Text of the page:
BAGHDAD — Khalida Waleed wants to thank Oprah Winfrey for keeping her fit.
The 34-year-old office manager at an oil company doggedly does her 30-minute treadmill workout several times a week while watching. "I changed my life because of Oprah," she said, sighing. "Sometimes I don't exercise for a while, but when I watch her, I return to it."
Waleed represents a surging trend in Iraq: With or without Winfrey's inspiration, more exercise machines are going into more homes. Neither the Ministries of Finance nor Trade could provide reliable statistics, but anecdotal evidence suggests that a growing number of Iraqis are emerging from the fog of war into the sunshine of regular workouts.
Fadhil Hussein, 48, looks as if he just walked off Venice Beach's iron-pumping enclave. And that's just what the personal trainer does five times a week. Besides his own lifting with free weights, he trains young Iraqi men who want to look like the studs they see in American movies or on the Turkish TV dramas popular in Iraq.
He manages a sports club in the fashionable Karrada District of Baghdad and has watched four competitors open their doors in the neighborhood in the past year. Membership in his club has soared to around 350 from fewer than 100 just two years ago. It costs 30,000 dinars, about $25, a month for membership. "Before I would see only a few fit people," he recalls. "Now I can see the majority have had some training."
The trend means more income for Zahir Khalaf, who runs his own sports gear shop on Rasheed Street in the oldest section of Baghdad. He opened in the '90s, endured the Saddam era and six years of urban violence after the U.S. invasion. Since last year, as the gunfire and bombs have quieted down countrywide, business is ramping up.
Sales vary month to month — June has been slow because of student exams — but some months he clears $10,000, double what he did a couple of years ago. His best seller: Fitness equipment like Khalida Waleed's treadmill. "Women don't much want to go out (to sports clubs or swimming pools) and prefer to exercise in the house," he explains.
Hot weather, traffic jams, police checkpoints and the residual fear of car bombs keep a lot of Baghdadis sweating at home instead of in a gym. Of course, the power goes out so often every day in the capital, they sweat wherever they are. When Waleed plugs in her treadmill, the whole family has to do without electricity till she's done.
Most of Khalaf's Chinese-made machines start at around $120 and go up, depending on whether they're electronic or mechanical. Need a portable sauna for that 118-degree June day? Take it home for $80.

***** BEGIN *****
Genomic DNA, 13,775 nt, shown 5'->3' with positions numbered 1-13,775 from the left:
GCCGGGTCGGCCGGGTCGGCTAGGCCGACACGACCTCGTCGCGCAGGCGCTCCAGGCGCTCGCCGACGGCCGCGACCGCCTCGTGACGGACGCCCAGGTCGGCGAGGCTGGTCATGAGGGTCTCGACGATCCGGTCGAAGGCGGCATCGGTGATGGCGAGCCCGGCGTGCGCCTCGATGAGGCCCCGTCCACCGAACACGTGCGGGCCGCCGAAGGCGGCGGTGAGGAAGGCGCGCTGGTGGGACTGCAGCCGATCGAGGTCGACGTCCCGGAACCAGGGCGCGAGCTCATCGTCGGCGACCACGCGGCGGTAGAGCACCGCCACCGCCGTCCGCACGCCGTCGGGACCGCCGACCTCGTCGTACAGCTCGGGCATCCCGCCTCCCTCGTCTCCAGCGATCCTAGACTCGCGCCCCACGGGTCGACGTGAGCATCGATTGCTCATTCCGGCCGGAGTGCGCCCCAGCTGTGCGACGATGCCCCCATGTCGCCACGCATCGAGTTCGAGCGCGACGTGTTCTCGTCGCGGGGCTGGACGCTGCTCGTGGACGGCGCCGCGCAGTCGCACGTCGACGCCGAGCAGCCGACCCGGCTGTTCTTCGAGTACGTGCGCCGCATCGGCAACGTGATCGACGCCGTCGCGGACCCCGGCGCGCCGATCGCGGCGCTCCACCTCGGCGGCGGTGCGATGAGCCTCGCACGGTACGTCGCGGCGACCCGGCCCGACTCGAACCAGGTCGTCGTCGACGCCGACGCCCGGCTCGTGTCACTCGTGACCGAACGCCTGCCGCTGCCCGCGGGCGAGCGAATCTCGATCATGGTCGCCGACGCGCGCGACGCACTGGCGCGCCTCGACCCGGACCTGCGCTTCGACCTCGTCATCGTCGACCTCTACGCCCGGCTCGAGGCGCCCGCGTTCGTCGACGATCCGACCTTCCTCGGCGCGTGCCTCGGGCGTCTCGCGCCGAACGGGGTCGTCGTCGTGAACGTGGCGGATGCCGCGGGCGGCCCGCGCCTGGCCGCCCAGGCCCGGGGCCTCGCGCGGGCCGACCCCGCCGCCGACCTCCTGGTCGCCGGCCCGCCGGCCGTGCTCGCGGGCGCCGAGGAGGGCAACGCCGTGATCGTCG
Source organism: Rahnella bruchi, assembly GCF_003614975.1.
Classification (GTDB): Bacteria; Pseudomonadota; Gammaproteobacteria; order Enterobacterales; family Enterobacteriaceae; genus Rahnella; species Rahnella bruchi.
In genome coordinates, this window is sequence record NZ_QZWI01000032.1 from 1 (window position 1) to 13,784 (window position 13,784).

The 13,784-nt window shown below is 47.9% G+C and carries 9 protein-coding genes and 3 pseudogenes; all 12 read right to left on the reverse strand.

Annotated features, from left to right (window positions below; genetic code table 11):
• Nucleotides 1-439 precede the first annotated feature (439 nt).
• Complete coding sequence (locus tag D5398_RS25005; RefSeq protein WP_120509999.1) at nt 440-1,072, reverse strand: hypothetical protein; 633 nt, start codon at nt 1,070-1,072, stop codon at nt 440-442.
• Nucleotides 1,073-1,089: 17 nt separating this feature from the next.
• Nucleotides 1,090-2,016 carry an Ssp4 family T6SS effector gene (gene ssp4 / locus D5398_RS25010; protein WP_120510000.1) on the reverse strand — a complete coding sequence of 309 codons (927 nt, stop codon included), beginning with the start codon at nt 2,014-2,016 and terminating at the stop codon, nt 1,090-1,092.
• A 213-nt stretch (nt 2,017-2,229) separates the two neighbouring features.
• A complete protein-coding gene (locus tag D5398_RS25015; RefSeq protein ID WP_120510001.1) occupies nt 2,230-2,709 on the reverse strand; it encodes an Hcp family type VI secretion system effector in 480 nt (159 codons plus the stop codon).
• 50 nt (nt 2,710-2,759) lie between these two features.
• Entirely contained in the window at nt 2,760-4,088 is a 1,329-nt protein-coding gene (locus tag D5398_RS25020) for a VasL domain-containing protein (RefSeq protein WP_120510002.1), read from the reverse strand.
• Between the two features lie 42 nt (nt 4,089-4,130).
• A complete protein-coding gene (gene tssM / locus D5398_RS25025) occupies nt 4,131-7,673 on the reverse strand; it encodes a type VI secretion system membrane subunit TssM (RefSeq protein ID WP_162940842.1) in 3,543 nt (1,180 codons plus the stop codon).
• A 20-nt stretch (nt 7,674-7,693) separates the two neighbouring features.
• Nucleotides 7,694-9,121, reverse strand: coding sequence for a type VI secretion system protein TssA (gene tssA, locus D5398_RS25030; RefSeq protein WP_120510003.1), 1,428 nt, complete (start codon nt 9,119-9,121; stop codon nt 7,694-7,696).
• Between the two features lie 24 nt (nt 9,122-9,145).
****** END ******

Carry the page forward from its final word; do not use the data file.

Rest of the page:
A few doors down on what could pass as the Fourth World equivalent of the Nike campus, Murtada Kathum, a 21-year-old wearing a Chelsea soccer jersey, reports a similar boom in exercise equipment for the home. "Most Iraqis are fat," the wiry young man said. Machines with a waist-massage belt are hot items, along with stationary bikes.
(He's even starting to sell a few skateboards, helmets and pads. The only safe place for skaters to practice would seem to be the flat expanse of the drivers' training park beneath the Jadriyah Bridge. All it would take to bail from a board on a Baghdad street would be one trigger-happy checkpoint guard.)
By far, Chinese-made sports equipment, jerseys and shoes fill the shelves on Rasheed Street. Vendors say the Chinese gear is available, reliable and cheap. "They export to everybody," Kathum said.
Why the uptick in home gym rats? Despite the dramatic drop-off in violence, Iraqis keep a wary eye on security, and some don't want to make any unnecessary trips. And no matter what the incident numbers say, you still don't see joggers and walkers along the banks of the Tigris River as you did for a few months after the 2003 invasion.
Turkish TV dramas, which blend western concepts of hard-bodied women and men with Middle Eastern puritan reserve, also appear to have influenced the train-at-home trend.
And however paunchy they may be, Iraqi husbands want their wives to resemble the alluring houri of both Koranic scripture and the Arabian Nights. "They feel fat," said Hussein, the personal trainer, about some Iraqi wives.
Are Iraqis chasing fitness because they feel more optimistic about their future? The personal trainer doesn't think so: "It is a way for them to vent their rage and emotions and energies because there is no other way they can do it."
Back at the Wahleed household, Khalida has just stepped off her treadmill when her younger sister, Alyaa, 21, trim in tight blue jeans, walks into her second-story bedroom.
Does she use the treadmill?
"I don't need to," she said.
(Tharp reports for the Merced Sun-Star.)
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